The JP, doing well to keep a grin off his face after witnessing such a legal own goal, then turned to the fiscal to ask: “Any cross-examination?”
“I think that’s already been done for me,” he replied.
“Indeed,” replied the JP, “There’s no need to retire to consider the verdict…I find the accused guilty.”
No great surprise there, but I was completely taken aback another time when I found myself dragged into the court proceedings.
As a reporter, you’re told not to put yourself in the middle of the story – but sometimes that option is taken out your hands.
And that’s what happened when a shopkeeper was on trial for serving alcohol to someone under-age.
The prosecution evidence revealed that two plain-clothes police officers watched from outside the shop as the boy – who turned out to be 16 – went in and bought a half bottle of vodka and four cans of Carlsberg Special Brew.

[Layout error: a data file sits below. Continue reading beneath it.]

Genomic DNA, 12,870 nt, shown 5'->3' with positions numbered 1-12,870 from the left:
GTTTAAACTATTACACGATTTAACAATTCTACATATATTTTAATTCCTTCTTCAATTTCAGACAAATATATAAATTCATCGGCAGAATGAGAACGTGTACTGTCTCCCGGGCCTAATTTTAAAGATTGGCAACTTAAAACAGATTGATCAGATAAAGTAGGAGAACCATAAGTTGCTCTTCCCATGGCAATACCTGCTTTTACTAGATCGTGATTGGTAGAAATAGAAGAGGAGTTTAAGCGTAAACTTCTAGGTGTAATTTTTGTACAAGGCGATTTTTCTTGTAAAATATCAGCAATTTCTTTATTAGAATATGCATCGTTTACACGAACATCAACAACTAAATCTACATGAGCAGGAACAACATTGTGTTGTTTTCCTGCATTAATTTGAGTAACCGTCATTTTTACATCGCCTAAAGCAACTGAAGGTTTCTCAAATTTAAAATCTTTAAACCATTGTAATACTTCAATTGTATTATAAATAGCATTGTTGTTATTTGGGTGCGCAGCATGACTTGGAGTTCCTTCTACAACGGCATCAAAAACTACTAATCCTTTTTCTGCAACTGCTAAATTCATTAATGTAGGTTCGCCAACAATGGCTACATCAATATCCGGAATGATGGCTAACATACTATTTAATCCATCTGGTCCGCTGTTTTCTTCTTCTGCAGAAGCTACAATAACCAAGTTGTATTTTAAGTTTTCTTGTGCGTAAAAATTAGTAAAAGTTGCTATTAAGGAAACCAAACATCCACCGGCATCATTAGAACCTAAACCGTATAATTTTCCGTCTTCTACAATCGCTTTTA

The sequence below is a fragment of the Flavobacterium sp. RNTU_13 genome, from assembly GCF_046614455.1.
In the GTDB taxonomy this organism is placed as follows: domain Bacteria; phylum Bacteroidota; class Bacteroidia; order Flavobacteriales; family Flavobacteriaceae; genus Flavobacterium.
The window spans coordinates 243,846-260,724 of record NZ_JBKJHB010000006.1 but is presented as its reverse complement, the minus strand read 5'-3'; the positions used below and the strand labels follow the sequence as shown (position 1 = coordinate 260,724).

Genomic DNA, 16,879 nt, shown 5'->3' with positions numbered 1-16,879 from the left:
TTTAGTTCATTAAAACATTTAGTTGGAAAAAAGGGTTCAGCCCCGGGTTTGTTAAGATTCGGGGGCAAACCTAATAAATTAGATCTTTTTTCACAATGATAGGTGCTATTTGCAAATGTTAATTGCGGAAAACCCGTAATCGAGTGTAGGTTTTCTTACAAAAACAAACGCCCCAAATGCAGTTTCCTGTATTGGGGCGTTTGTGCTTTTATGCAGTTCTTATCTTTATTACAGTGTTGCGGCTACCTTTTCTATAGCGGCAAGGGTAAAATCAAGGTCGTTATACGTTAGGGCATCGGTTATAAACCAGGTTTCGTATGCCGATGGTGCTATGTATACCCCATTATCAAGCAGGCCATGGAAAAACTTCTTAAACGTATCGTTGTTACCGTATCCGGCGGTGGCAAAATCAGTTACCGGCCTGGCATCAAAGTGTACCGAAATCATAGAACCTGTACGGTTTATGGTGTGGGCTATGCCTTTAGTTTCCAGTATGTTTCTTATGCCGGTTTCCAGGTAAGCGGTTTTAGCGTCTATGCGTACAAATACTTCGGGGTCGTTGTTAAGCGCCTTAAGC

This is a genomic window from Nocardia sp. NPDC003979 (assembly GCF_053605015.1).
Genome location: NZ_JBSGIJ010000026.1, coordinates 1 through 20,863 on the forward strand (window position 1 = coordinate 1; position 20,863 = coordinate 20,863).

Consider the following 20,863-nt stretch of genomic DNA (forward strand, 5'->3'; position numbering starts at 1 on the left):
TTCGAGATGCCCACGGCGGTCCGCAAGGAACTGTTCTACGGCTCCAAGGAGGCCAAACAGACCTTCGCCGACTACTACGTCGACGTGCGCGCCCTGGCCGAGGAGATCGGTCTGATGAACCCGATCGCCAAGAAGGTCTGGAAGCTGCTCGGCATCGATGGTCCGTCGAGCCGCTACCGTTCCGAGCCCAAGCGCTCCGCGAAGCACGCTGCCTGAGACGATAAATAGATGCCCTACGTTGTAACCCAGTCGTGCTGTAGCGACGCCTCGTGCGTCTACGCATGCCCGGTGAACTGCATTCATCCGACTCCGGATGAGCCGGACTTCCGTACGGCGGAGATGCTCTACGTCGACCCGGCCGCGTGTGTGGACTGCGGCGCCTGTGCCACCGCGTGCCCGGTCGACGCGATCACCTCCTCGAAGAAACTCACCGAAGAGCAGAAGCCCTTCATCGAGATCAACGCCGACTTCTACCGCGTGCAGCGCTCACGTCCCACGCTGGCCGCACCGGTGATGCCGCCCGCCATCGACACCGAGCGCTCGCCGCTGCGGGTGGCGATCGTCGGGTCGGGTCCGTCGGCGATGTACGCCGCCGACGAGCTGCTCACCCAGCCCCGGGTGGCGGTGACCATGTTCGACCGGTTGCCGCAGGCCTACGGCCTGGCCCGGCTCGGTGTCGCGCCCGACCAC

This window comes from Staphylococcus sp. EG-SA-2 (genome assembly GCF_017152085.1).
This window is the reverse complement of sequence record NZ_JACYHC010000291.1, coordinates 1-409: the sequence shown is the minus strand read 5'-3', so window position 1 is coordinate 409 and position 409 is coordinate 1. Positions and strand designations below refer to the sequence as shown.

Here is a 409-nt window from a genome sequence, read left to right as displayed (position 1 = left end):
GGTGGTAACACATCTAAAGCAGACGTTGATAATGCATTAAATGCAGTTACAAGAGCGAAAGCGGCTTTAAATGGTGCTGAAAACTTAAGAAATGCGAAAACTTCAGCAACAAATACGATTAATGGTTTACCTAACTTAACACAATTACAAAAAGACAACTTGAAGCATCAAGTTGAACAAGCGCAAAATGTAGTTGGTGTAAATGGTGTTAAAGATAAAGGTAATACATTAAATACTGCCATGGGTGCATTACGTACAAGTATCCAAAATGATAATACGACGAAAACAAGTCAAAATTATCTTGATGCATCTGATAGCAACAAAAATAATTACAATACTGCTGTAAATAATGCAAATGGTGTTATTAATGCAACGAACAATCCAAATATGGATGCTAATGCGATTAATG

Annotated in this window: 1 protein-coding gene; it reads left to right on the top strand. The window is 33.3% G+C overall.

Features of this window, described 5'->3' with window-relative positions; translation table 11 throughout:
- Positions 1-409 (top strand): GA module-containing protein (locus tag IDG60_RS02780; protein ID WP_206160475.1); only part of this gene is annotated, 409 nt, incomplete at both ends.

He was stopped coming out and, after establishing his age, the police officers charged the shopkeeper.
It seemed a bit harsh, but the fiscal said the stake-out operation had been authorised because there had been a bit of previous involving kids as young as 14 buying booze.
The prosecution case tied everything up in a big bow before handing over to the defence lawyer.
It wasn’t an easy gig. All the evidence suggested the crime had been committed, so the only option left was a legal smokescreen.
Lawyer: “Did you know the boy was under 18?”
Shopkeeper: “Of course not. I’d asked his age and he said he was 19.”
Lawyer: “And you believed him?”
Shopkeeper: “Yeah, I would have been suspicious if he’d said 18 – but he told me he was 19.”
Lawyer: “So at that stage, because he identified himself as someone over 18, there was absolutely no reason to think you were the one breaking the law?”
At this point the fiscal clears his threat and rolls his eyes to get the Justice of the Peace’s attention.
The JP – let’s call him John – knows a theatrical prompt when he sees one and springs into action.
He explains that’s not a legitimate defence in a case like this as the smokescreen blows away in front of the lawyer’s eyes.
JP John then asks the shopkeeper if he has difficulty judging people’s ages.
“Err..no,” he replies with little conviction.